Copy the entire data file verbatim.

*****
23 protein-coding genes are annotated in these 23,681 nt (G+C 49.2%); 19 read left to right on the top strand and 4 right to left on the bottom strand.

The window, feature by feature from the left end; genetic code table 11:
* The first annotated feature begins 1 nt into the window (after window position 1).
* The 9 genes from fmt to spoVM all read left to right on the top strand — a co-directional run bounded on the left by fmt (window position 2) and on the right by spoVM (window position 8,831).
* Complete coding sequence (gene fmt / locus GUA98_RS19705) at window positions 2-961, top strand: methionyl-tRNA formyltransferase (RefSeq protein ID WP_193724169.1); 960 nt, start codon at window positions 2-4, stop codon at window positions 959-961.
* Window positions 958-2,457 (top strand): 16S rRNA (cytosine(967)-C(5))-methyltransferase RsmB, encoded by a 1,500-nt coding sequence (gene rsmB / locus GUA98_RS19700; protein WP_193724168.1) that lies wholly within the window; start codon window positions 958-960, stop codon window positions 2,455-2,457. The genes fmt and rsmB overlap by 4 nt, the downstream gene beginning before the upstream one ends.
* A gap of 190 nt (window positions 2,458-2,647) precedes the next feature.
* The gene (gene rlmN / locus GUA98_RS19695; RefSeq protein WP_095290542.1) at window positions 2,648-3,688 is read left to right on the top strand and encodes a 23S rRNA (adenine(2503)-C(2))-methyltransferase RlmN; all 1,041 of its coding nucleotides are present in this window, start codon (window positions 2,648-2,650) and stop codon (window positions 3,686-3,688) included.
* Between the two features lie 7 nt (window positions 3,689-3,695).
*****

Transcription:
23 protein-coding genes are annotated in these 23,681 nt (G+C 49.2%); 19 read left to right on the top strand and 4 right to left on the bottom strand.

The window, feature by feature from the left end; genetic code table 11:
* The first annotated feature begins 1 nt into the window (after window position 1).
* The 9 genes from fmt to spoVM all read left to right on the top strand — a co-directional run bounded on the left by fmt (window position 2) and on the right by spoVM (window position 8,831).
* Complete coding sequence (gene fmt / locus GUA98_RS19705) at window positions 2-961, top strand: methionyl-tRNA formyltransferase (RefSeq protein ID WP_193724169.1); 960 nt, start codon at window positions 2-4, stop codon at window positions 959-961.
* Window positions 958-2,457 (top strand): 16S rRNA (cytosine(967)-C(5))-methyltransferase RsmB, encoded by a 1,500-nt coding sequence (gene rsmB / locus GUA98_RS19700; protein WP_193724168.1) that lies wholly within the window; start codon window positions 958-960, stop codon window positions 2,455-2,457. The genes fmt and rsmB overlap by 4 nt, the downstream gene beginning before the upstream one ends.
* A gap of 190 nt (window positions 2,458-2,647) precedes the next feature.
* The gene (gene rlmN / locus GUA98_RS19695; RefSeq protein WP_095290542.1) at window positions 2,648-3,688 is read left to right on the top strand and encodes a 23S rRNA (adenine(2503)-C(2))-methyltransferase RlmN; all 1,041 of its coding nucleotides are present in this window, start codon (window positions 2,648-2,650) and stop codon (window positions 3,686-3,688) included.
* Between the two features lie 7 nt (window positions 3,689-3,695).